Given the burgeoning traffic in metros coupled with lack of space on pavements skirting almost all the roads these days, the number of people going for a round in parks swells day by day. The situation stems as well from the younger generation being given to jogging and doing yogas in parks to get relief from the stress and strain of long hours of work.
Of the folks walking in parks dotting residential areas, it is the senior citizens who outnumber the other classes. In most parks a sizeable number of able-bodied walkers, probably quadragenarians and quinquagenarians, walk briskly with their arms stretched forward, fanned out and closed together in a jiffy. Any hoary one walking beside or ahead of such a person has to duck his head or sidestep in a snap, failing which a smack from the fast walker might land on his snoot, washed of course with an unmeaning “sorry”. As one walks taking steady steps, some from behind overtake him too closely leaving him little space to keep up his speed; this compels the one before to pause or retard, a bit. More peevish than all this is the style of negotiating a corner in the walkway where the person following closely outsteps us and passes the curve, holding us up for a moment, caring not a rap for the disturbance we suffer as a result. I seldom give such insouciant interrupters a chance to cross me as I judge their pace when they walk past me and stir my stumps well before they turn around a corner and let them walk afar on the farther side.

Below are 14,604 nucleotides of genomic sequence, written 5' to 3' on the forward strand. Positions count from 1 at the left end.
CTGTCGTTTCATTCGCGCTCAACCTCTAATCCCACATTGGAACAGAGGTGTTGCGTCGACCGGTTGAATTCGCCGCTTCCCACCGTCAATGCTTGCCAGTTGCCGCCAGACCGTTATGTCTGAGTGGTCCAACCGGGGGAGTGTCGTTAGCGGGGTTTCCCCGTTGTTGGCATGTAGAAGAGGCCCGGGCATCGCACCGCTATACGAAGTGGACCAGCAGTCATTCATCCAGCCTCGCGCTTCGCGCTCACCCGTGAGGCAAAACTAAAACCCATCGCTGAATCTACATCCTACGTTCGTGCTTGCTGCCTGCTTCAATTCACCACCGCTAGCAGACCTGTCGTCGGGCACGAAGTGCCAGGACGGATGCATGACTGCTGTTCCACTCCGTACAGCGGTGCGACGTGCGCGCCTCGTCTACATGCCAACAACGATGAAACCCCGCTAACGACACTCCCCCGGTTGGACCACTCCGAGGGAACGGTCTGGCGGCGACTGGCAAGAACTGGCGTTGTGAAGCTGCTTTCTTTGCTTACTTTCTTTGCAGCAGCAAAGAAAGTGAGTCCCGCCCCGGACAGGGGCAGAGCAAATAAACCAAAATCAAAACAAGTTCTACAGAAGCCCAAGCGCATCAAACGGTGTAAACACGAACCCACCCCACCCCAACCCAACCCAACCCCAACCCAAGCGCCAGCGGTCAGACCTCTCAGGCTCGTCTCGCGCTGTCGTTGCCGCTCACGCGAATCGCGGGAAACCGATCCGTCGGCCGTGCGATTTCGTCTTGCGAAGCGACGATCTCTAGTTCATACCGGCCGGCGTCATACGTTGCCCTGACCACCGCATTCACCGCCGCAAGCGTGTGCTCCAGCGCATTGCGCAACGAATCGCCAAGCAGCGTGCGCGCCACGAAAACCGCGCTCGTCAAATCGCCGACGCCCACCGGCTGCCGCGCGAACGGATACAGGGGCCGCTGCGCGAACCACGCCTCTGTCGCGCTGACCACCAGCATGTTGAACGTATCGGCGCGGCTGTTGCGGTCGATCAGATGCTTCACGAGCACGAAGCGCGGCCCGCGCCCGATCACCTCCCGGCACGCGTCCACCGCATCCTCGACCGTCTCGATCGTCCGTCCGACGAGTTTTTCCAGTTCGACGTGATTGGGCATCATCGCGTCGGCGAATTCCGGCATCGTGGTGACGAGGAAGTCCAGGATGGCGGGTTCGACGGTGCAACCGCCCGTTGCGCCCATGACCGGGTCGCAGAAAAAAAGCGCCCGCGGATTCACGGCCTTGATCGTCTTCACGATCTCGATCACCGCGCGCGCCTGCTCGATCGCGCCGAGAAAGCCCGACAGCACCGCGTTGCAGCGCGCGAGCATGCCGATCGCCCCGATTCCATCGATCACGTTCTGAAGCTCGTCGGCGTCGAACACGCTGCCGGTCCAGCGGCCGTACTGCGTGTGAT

Adding to this chafe is the annoyance caused by some, stretching their hands forward and clapping aloud, deafening all others around and drowning out every other noise in the park; over and above this is the disturbance caused by a handful in their middle age following us with their arms raised chest-high and folded inwards, fists touching their chest. They seldom finish their exercise without elbowing at least one or two fellow walkers.
A few elders perched every now and again on the solid benches beside the walkway, yodelling some tunes of Carnatic music particularly in the crepuscular hours is not by a long chalk any disturbance to others but youngsters walking in parks with their mobiles blaring jarring music.
In the trees, rooks or crows occasionally peck our noddle probably for fear of any harm from us to their chick that might have dropped from the nest and be lying somewhere on the ground. This attack, considered a bad omen, would entail us to bathe after we return home.
Boards fixed in parks displaying dos and don’ts to visitors should also incorporate a caution to walkers to forbear from hurting or perturbing their fellow walkers.